Yesterday evening I (Ameen) was informed that the SpankBank has a critical vulnerability. Stakers can splitStake and overwrite other existing stakers, permanently freezing their staked SPANK. All staked SPANK is currently safe because the splitStake function can’t be called by any staker until the next period (you can’t splitStake after you have checked in for a period, and staking automatically checks you in). We have closed the deployed SpankBank, fixed the bug, and redeployed. If you have already staked, you can immediately withdraw, and re-stake if you choose.
We’ve updated the SpankBank Explorer UI and added a “Withdraw stake from previous contract” button that only shows up if we recognize your account as a staker in the buggy SpankBank. As of right now, you can immediately withdraw your SPANK from the old SpankBank. Funds are safu.
Once your withdrawal transaction confirms, the “Withdraw stake…” button will disappear and be replaced with the familiar “Stake your SPANK”, which will allow you to re-stake on the new SpankBank contract (with the same account if you want). We apologize for the inconvenience.
In our tests we check for overwriting the delegateKey of another staker, but failed to check for overwriting the main staker address. This is an excruciatingly stupid mistake. As the author of this code and the tests, I take full responsibility for the error. It was also my decision to forego an audit, which would have likely found the bug.
We may have been overconfident, but we weren’t reckless. We designed a big red button to push in case of emergencies like this one, and we’ve already fixed the problem and moved on. We also knew going in that the upside of attacking the system was low, and so the incentivizes for a rational gray-hat hacker who discovers a critical exploit favor sharing it with us, which is exactly what happened. Having a community of engaged developers who can help us make our systems more robust is invaluable at this stage, and one discerning hacker has earned a $5,000 ETH bounty.
Aside from the period 0 start time, which was reset when we redeployed the SpankBank contract, all other operational parameters of the SpankBank will remain the same.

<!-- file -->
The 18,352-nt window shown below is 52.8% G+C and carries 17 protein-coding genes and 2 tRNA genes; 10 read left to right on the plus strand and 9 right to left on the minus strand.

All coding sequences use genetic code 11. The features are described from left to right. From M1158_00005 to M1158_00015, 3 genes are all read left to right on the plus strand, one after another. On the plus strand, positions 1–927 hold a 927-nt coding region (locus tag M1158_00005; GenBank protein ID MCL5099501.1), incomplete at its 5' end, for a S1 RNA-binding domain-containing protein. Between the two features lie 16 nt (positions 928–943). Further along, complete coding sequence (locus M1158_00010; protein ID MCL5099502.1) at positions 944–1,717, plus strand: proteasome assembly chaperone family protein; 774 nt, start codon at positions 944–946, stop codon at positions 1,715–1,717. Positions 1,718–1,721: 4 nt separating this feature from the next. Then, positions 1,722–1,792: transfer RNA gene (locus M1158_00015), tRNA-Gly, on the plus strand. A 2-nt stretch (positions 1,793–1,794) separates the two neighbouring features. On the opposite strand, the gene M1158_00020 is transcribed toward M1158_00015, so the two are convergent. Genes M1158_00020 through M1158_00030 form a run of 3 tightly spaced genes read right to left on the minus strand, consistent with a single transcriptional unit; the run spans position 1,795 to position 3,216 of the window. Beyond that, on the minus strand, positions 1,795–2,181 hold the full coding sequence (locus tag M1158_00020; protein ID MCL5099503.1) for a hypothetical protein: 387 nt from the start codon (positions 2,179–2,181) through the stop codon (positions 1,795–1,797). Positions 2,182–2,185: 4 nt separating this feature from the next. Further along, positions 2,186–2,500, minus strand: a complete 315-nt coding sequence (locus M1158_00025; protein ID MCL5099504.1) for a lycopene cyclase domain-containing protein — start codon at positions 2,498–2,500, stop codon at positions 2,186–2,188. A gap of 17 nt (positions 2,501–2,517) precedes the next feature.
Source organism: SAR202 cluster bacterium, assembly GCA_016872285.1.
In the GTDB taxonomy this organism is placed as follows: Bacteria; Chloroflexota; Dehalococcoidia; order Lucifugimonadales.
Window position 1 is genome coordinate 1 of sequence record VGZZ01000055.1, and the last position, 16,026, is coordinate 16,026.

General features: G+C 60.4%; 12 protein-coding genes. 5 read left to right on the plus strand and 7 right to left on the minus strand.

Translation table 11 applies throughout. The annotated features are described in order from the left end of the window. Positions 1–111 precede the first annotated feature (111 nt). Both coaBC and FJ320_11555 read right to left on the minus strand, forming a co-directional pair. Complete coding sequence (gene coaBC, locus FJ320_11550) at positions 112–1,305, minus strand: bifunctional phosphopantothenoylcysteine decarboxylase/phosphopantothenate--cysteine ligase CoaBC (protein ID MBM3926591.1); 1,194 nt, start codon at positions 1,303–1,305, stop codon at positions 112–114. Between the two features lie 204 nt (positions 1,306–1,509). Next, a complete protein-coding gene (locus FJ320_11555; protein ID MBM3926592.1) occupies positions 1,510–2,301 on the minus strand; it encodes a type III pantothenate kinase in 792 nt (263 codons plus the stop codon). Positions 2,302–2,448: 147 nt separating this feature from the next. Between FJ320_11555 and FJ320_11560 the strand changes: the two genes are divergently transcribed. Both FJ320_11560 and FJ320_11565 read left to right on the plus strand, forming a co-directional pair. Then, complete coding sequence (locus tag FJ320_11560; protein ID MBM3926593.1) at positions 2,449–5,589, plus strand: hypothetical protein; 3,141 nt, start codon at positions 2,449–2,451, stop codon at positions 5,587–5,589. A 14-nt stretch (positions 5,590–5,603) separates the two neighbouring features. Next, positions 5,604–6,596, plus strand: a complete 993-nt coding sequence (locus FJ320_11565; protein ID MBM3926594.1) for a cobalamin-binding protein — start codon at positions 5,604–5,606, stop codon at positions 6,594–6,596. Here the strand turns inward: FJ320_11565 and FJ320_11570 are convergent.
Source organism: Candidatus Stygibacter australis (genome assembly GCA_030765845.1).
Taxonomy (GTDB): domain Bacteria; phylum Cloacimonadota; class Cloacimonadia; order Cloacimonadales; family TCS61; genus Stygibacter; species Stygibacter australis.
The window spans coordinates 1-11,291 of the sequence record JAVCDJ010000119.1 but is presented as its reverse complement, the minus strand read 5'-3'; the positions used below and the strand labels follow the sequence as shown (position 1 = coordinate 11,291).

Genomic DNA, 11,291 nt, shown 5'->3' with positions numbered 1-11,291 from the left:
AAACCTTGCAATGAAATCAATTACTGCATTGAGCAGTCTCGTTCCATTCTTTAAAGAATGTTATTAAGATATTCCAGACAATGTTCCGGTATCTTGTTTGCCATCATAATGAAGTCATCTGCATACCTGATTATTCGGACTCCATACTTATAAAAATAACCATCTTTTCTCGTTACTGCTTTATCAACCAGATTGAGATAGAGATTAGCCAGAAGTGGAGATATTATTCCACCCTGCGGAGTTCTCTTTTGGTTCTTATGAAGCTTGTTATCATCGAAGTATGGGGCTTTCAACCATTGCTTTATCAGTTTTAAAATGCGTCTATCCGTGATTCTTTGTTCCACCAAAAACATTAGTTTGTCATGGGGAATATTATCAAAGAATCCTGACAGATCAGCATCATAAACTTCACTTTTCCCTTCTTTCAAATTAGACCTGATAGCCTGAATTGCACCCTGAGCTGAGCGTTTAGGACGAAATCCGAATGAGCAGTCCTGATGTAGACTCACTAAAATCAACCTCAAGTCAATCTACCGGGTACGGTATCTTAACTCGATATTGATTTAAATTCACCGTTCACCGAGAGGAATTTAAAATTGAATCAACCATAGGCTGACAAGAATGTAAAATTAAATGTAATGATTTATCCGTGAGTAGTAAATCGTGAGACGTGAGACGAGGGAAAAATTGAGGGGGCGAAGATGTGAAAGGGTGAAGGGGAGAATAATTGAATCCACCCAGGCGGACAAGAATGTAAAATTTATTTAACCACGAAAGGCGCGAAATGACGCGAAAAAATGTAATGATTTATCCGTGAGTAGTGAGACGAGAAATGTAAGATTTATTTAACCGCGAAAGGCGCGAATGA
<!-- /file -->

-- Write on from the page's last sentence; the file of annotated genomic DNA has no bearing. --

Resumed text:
We don’t think there are any more bugs (which is the type of thing that you’re right about once, but can be wrong about several times), but if we’re wrong we’ll pay out the bounty, fix it immediately and move on. It’s also helpful to remember that this bug presented us the opportunity to test voting to close the SpankBank, so now we all know what to expect when we decide to upgrade, or in case of another critical bug.
As a final note, I’d like to remind everyone in the community that we are pioneers exploring a new paradigm of economic coordination. We’re going to encounter obstacles and make mistakes. As a community, we need to be pragmatic and alert, ready to quickly maneuver to overcome any challenges, learning and growing stronger from each experience.
For context, here are a few of the obstacles SpankChain has made it through:
1. July 2017—Within 24 hours of Suicide Girls passing on us as a launch partner because they thought our name was too outlandish, we met Janice Griffith who joined as a cofounder and became our primary adult industry liaison.
2. Nov 2017—We designed our ICO to be too fair and didn’t offer buyers any bonus for committing early. As a result, our first day saw only $700K ETH in deposits and with 24 hours to go on the last day of the two-week auction we still only had $2M ETH deposited. The minimum was $5M. This was stressful, but rationally we knew that all the money would come at the very end, and true enough, with 8 hours to go we reached the minimum of $5M and by the auction close we had collected $6.5M.
3. April 2018—We were (perhaps foolishly) hoping to copy Gnosis’s work on the two-token model but they decided to de-prioritize it. We adapted and built the SpankBank ourselves.
4. September 2018—This.
In BOOTY we trust.